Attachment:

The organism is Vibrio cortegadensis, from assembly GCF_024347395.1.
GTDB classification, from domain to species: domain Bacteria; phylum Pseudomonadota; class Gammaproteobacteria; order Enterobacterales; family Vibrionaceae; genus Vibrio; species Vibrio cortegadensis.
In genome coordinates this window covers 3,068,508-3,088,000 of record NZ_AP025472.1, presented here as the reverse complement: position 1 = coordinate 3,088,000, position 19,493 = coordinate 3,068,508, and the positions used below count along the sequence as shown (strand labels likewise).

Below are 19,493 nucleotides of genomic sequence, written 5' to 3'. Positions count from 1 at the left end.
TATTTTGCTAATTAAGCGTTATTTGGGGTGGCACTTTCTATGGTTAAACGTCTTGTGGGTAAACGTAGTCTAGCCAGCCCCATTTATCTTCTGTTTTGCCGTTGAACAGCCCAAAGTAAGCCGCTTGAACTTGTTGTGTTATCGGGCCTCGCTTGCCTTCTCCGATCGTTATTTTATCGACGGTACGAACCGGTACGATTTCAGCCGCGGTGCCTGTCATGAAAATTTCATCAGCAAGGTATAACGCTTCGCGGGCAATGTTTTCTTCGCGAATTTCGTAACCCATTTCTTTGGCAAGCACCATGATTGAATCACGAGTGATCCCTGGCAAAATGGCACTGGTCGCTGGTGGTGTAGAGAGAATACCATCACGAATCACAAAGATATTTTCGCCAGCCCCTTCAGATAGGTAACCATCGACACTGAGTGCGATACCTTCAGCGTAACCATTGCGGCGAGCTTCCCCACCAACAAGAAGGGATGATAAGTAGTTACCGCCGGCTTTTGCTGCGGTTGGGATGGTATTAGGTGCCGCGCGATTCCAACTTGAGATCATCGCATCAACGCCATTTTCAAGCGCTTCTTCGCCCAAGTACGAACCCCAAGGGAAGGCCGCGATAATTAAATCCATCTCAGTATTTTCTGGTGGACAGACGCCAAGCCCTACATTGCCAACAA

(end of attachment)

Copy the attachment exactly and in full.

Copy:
The organism is Vibrio cortegadensis, from assembly GCF_024347395.1.
GTDB classification, from domain to species: domain Bacteria; phylum Pseudomonadota; class Gammaproteobacteria; order Enterobacterales; family Vibrionaceae; genus Vibrio; species Vibrio cortegadensis.
In genome coordinates this window covers 3,068,508-3,088,000 of record NZ_AP025472.1, presented here as the reverse complement: position 1 = coordinate 3,088,000, position 19,493 = coordinate 3,068,508, and the positions used below count along the sequence as shown (strand labels likewise).

Below are 19,493 nucleotides of genomic sequence, written 5' to 3'. Positions count from 1 at the left end.
TATTTTGCTAATTAAGCGTTATTTGGGGTGGCACTTTCTATGGTTAAACGTCTTGTGGGTAAACGTAGTCTAGCCAGCCCCATTTATCTTCTGTTTTGCCGTTGAACAGCCCAAAGTAAGCCGCTTGAACTTGTTGTGTTATCGGGCCTCGCTTGCCTTCTCCGATCGTTATTTTATCGACGGTACGAACCGGTACGATTTCAGCCGCGGTGCCTGTCATGAAAATTTCATCAGCAAGGTATAACGCTTCGCGGGCAATGTTTTCTTCGCGAATTTCGTAACCCATTTCTTTGGCAAGCACCATGATTGAATCACGAGTGATCCCTGGCAAAATGGCACTGGTCGCTGGTGGTGTAGAGAGAATACCATCACGAATCACAAAGATATTTTCGCCAGCCCCTTCAGATAGGTAACCATCGACACTGAGTGCGATACCTTCAGCGTAACCATTGCGGCGAGCTTCCCCACCAACAAGAAGGGATGATAAGTAGTTACCGCCGGCTTTTGCTGCGGTTGGGATGGTATTAGGTGCCGCGCGATTCCAACTTGAGATCATCGCATCAACGCCATTTTCAAGCGCTTCTTCGCCCAAGTACGAACCCCAAGGGAAGGCCGCGATAATTAAATCCATCTCAGTATTTTCTGGTGGACAGACGCCAAGCCCTACATTGCCAACAA